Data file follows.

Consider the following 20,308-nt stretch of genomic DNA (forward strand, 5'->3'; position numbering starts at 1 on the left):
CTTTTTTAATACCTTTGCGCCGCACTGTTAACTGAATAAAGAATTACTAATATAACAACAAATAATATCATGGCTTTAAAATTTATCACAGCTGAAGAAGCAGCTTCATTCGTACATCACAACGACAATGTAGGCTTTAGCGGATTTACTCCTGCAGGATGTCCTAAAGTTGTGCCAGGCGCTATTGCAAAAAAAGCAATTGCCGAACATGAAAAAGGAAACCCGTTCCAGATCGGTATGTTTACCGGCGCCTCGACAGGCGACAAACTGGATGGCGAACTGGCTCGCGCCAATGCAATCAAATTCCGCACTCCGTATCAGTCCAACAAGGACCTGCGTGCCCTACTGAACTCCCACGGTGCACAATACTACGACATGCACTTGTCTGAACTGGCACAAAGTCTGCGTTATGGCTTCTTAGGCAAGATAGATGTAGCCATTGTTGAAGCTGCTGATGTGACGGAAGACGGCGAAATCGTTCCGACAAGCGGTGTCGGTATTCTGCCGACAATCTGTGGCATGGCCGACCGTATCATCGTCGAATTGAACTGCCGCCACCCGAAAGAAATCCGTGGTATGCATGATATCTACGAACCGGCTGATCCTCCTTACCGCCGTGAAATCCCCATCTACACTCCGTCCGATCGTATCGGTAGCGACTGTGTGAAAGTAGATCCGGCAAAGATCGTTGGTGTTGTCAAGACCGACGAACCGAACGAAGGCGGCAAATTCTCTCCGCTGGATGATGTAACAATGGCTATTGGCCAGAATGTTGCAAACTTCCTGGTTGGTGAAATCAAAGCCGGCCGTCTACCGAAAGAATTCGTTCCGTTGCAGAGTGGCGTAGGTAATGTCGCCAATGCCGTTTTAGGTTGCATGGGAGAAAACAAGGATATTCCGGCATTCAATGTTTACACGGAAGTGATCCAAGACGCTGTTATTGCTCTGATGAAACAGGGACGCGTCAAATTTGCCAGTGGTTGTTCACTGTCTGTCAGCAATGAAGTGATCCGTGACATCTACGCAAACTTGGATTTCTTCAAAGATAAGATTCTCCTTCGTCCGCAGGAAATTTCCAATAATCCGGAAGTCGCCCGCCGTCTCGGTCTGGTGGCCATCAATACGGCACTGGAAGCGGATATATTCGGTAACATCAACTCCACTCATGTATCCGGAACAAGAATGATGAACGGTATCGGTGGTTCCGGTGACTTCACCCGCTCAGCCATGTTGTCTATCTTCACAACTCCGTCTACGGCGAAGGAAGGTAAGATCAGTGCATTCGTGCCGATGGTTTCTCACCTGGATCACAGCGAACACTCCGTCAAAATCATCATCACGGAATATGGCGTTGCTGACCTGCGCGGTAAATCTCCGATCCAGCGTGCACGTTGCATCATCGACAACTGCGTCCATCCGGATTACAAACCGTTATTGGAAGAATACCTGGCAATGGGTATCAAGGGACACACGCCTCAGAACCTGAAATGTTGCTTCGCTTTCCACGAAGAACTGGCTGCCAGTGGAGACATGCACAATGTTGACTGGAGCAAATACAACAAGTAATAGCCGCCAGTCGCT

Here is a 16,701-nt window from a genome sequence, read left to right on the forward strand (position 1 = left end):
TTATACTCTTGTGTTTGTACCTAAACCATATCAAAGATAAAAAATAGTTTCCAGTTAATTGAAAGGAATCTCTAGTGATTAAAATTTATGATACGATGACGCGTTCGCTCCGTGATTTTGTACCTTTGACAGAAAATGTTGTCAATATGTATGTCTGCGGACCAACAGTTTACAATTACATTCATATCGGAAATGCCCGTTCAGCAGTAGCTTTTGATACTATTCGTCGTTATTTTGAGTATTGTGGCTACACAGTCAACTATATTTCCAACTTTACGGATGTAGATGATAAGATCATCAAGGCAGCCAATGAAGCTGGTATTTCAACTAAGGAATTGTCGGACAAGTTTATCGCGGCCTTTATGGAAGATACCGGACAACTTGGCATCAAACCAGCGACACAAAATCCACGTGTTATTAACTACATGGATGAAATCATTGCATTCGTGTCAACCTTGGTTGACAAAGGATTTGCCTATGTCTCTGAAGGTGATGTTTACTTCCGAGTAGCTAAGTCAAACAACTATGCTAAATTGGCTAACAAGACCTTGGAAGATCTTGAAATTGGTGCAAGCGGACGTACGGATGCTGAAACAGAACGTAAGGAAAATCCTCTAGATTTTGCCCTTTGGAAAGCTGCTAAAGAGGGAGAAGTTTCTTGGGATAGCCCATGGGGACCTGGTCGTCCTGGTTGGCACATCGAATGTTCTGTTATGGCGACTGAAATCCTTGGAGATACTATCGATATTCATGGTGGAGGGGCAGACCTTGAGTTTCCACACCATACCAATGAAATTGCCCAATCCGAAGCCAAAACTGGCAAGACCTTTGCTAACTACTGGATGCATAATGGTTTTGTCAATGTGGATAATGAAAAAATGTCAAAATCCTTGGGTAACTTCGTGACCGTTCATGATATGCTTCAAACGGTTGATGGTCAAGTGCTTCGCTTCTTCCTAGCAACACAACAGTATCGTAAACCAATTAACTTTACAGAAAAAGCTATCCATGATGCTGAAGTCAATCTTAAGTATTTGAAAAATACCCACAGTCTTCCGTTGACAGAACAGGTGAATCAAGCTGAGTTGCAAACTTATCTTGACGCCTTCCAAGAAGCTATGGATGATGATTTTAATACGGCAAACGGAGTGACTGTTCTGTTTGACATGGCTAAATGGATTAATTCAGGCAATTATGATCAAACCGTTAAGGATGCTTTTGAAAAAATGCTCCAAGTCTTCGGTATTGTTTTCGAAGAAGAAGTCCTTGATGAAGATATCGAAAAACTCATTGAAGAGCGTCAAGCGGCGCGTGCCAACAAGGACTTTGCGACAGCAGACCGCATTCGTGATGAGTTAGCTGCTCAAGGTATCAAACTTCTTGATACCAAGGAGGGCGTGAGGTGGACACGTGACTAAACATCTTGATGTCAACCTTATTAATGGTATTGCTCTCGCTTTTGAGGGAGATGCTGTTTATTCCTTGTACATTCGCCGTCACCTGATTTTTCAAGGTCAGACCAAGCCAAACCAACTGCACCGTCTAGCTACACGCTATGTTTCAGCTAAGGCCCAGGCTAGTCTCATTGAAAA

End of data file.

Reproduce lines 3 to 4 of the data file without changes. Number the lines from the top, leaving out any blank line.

Here is a 16,701-nt window from a genome sequence, read left to right on the forward strand (position 1 = left end):
TTATACTCTTGTGTTTGTACCTAAACCATATCAAAGATAAAAAATAGTTTCCAGTTAATTGAAAGGAATCTCTAGTGATTAAAATTTATGATACGATGACGCGTTCGCTCCGTGATTTTGTACCTTTGACAGAAAATGTTGTCAATATGTATGTCTGCGGACCAACAGTTTACAATTACATTCATATCGGAAATGCCCGTTCAGCAGTAGCTTTTGATACTATTCGTCGTTATTTTGAGTATTGTGGCTACACAGTCAACTATATTTCCAACTTTACGGATGTAGATGATAAGATCATCAAGGCAGCCAATGAAGCTGGTATTTCAACTAAGGAATTGTCGGACAAGTTTATCGCGGCCTTTATGGAAGATACCGGACAACTTGGCATCAAACCAGCGACACAAAATCCACGTGTTATTAACTACATGGATGAAATCATTGCATTCGTGTCAACCTTGGTTGACAAAGGATTTGCCTATGTCTCTGAAGGTGATGTTTACTTCCGAGTAGCTAAGTCAAACAACTATGCTAAATTGGCTAACAAGACCTTGGAAGATCTTGAAATTGGTGCAAGCGGACGTACGGATGCTGAAACAGAACGTAAGGAAAATCCTCTAGATTTTGCCCTTTGGAAAGCTGCTAAAGAGGGAGAAGTTTCTTGGGATAGCCCATGGGGACCTGGTCGTCCTGGTTGGCACATCGAATGTTCTGTTATGGCGACTGAAATCCTTGGAGATACTATCGATATTCATGGTGGAGGGGCAGACCTTGAGTTTCCACACCATACCAATGAAATTGCCCAATCCGAAGCCAAAACTGGCAAGACCTTTGCTAACTACTGGATGCATAATGGTTTTGTCAATGTGGATAATGAAAAAATGTCAAAATCCTTGGGTAACTTCGTGACCGTTCATGATATGCTTCAAACGGTTGATGGTCAAGTGCTTCGCTTCTTCCTAGCAACACAACAGTATCGTAAACCAATTAACTTTACAGAAAAAGCTATCCATGATGCTGAAGTCAATCTTAAGTATTTGAAAAATACCCACAGTCTTCCGTTGACAGAACAGGTGAATCAAGCTGAGTTGCAAACTTATCTTGACGCCTTCCAAGAAGCTATGGATGATGATTTTAATACGGCAAACGGAGTGACTGTTCTGTTTGACATGGCTAAATGGATTAATTCAGGCAATTATGATCAAACCGTTAAGGATGCTTTTGAAAAAATGCTCCAAGTCTTCGGTATTGTTTTCGAAGAAGAAGTCCTTGATGAAGATATCGAAAAACTCATTGAAGAGCGTCAAGCGGCGCGTGCCAACAAGGACTTTGCGACAGCAGACCGCATTCGTGATGAGTTAGCTGCTCAAGGTATCAAACTTCTTGATACCAAGGAGGGCGTGAGGTGGACACGTGACTAAACATCTTGATGTCAACCTTATTAATGGTATTGCTCTCGCTTTTGAGGGAGATGCTGTTTATTCCTTGTACATTCGCCGTCACCTGATTTTTCAAGGTCAGACCAAGCCAAACCAACTGCACCGTCTAGCTACACGCTATGTTTCAGCTAAGGCCCAGGCTAGTCTCATTGAAAA